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Optima Camelview Village


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Introduction

The Optima Camelview Village project presented the architect/developer, Optima, an opportunity to develop an attractive and unique set of design solutions based on the following questions: How can the city’s urban and natural landscapes be woven together to create an open, pedestrian-friendly development that maximizes open space and views? What are Scottsdale’s contemporary architectural features, elements, materials and vernacular? The result is an innovative architecture that balances regional courtyard traditions with twenty-first century high-density desert urban living.

Camelview Village is Scottsdale’s first and largest mixed-use urban in-fill green development. Seeking a LEED Silver green certification, the project consists of 700 residential units in eleven interconnected vegetated terraced buildings with 24,000 sq. ft. of ground level retail space on a 13 acre site. It’s situated between the dominant Camelback Mountain to the northwest and the pedestrian accessible downtown art and retail district immediately to the south. 


Climate Responsive Design

Courtyards and Shelter from the Desert

Camelview Village’s recessed grand courtyard is connected to the public street and centered on a reflecting pool that offers pedestrian relief from the desert sun. “When you look back at the native communities in Arizona, each house was a combination of interior space and exterior courtyard, where the courtyard offered shelter from the harsh elements of the desert, provided shade in the summer, and created a shield from wind in the winter,” says architect and Optima President David C. Hovey. “I want to provide a form of shelter by using outdoor space – not just covered shelter but shelter as defined space from the desert, the animals, the climate.” Entrances to the parking garage, which is located entirely below grade, and to a portion of the retail space are accessed off the recessed grand courtyard. Ancillary courtyards are located around each of the individual buildings, some public and some private.

Terraces, Outdoor Living and Connected Passageways

In addition to courtyards, Hovey’s awareness of local climate and historic architecture impelled the inclusion of terraces. A terrace had numerous functions in Native American homes such as a semi-private greeting area and extension of living space. Today, terraces are a prized amenity in multifamily buildings. Since each residential unit has its own terrace, the buildings are required to step back thus forming a Mesoamerican-type pyramid with a maximum building height of sixty-five (65) feet to retain the Scottsdale human scale. Pedestrian passageways, covered walkways and arbors punctuate the multi-tiered buildings. The prevalence of horizontal planes is well suited to the Arizona desert. The terracing creates horizontal roof and floor lines that helps provide shade while weaving the buildings into the landscape.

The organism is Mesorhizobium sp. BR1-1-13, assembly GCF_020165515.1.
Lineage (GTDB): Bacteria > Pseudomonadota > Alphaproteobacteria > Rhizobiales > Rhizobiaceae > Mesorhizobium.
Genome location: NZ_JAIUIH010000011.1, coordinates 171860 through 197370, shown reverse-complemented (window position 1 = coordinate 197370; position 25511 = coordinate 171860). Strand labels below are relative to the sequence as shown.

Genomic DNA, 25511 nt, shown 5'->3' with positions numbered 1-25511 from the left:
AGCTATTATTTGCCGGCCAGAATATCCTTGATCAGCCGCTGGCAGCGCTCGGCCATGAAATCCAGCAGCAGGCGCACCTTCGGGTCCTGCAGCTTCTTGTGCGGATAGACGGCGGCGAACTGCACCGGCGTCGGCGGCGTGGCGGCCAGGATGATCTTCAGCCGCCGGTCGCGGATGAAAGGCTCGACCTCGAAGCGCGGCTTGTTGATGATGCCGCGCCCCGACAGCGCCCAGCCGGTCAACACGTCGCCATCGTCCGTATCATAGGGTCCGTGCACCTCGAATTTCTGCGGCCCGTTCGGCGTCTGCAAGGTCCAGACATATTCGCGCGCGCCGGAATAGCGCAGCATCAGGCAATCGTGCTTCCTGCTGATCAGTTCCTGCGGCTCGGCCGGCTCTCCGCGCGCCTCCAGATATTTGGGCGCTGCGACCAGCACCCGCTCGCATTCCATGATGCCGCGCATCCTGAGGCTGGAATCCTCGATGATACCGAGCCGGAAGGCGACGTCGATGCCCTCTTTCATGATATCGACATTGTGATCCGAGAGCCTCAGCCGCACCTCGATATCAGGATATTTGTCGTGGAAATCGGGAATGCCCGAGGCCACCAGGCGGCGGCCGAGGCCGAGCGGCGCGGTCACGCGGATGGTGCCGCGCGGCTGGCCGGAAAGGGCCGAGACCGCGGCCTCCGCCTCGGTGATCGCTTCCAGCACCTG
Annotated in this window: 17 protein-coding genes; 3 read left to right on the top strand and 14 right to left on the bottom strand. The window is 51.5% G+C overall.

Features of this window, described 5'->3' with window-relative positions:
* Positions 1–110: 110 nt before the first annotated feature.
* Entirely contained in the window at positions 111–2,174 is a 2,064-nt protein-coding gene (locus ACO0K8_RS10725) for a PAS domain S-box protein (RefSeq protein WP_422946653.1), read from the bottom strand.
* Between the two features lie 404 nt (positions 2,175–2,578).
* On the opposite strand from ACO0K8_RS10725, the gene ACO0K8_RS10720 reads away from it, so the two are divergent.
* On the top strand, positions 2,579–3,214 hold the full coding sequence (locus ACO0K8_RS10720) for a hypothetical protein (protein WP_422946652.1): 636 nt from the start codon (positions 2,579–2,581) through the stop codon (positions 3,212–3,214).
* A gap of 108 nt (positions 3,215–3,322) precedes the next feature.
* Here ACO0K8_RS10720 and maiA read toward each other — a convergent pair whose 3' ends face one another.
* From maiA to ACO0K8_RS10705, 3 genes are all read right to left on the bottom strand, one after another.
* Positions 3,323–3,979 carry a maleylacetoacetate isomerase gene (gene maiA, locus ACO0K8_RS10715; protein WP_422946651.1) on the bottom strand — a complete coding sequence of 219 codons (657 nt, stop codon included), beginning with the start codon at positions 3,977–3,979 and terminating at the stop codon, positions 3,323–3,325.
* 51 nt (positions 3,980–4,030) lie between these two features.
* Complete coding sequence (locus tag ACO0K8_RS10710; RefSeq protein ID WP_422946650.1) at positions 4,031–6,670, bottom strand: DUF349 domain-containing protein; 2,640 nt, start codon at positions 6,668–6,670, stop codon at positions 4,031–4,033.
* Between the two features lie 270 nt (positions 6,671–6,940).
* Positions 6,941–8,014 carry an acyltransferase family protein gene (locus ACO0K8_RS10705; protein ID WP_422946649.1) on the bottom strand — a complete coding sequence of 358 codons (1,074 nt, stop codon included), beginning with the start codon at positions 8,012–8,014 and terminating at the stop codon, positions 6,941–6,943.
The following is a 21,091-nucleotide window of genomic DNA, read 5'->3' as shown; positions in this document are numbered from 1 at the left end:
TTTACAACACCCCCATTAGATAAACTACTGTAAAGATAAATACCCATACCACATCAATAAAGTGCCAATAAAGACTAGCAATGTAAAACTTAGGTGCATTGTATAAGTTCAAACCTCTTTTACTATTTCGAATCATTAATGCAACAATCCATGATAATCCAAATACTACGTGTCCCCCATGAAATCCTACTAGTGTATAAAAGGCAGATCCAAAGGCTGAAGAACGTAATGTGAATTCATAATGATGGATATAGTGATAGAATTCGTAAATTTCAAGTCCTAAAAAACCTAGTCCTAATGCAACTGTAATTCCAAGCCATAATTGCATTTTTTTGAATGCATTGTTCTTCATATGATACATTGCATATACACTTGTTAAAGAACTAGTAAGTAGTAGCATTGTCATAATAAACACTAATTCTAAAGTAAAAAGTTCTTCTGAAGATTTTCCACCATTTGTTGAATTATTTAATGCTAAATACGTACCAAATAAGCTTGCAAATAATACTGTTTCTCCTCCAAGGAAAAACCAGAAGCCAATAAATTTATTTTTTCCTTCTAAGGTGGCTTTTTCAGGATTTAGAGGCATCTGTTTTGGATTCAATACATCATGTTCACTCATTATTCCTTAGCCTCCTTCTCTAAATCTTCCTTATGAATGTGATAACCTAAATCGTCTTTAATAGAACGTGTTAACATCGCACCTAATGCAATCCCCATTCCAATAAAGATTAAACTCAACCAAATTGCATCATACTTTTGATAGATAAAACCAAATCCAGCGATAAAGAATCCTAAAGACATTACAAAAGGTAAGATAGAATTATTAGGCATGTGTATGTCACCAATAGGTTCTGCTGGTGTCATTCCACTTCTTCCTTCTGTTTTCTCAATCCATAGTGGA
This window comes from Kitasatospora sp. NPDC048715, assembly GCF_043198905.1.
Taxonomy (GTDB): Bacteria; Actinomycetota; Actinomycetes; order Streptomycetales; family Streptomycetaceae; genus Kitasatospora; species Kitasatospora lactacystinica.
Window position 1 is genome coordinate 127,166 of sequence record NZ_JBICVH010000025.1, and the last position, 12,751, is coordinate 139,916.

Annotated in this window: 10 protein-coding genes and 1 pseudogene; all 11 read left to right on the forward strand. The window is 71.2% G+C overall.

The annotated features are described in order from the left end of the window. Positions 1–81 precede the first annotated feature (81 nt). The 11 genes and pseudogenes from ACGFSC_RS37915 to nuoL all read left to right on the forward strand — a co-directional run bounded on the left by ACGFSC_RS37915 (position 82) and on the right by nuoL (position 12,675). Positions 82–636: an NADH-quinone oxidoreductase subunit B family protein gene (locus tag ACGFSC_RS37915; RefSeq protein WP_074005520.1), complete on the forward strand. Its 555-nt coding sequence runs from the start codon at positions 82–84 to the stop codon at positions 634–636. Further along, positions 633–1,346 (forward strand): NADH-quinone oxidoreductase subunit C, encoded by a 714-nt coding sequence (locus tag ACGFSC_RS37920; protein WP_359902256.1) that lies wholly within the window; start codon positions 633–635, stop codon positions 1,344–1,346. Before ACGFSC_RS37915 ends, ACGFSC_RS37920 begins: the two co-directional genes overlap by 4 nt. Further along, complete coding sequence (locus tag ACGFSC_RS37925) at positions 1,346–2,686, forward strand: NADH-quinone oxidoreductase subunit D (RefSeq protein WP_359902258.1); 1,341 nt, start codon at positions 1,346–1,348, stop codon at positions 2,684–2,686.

Walls, Glazing and Shading

With glass, steel and concrete as its primary materials, the exterior walls use a combination of opaque, transparent and louvered materials for visual openness to courtyards and terraces. Overhangs and shading devices are placed to minimize direct solar penetration based on orientation to daily sun exposure and seasonal changes.

Vegetated Terraces and Roofs

All residential units feature a vegetated terrace with the environmental benefits of reducing outdoor patio temperatures and cleansing of airborne toxins (dust and smog particulates). Vegetated terraces and roofs also provide the following benefits:

• Storm water management (terraces reduce rain water run-off)

• Oxygenation (conversion of carbon dioxide to oxygen)

• Protection of roofs from ultraviolet light (minimize roof membrane disintegration)

• Reduction of noise transmission (plants absorb sound)

• Recycling of plant and soil nutrients (supports healthy vegetation)

• Increased energy efficiency (mass and thermal lag)

A total of 23 acres of multi-level vegetated terraces are provided on the 13 acre site. The “urban heat island” effect, where traditional roofs absorb intense heat, is reduced through the natural properties and benefits provided by vegetated landscapes. The end effect is a tempered micro-climate that is meticulously integrated into a high density, pedestrian oriented urban environment.


Adapted from Optima DCH Development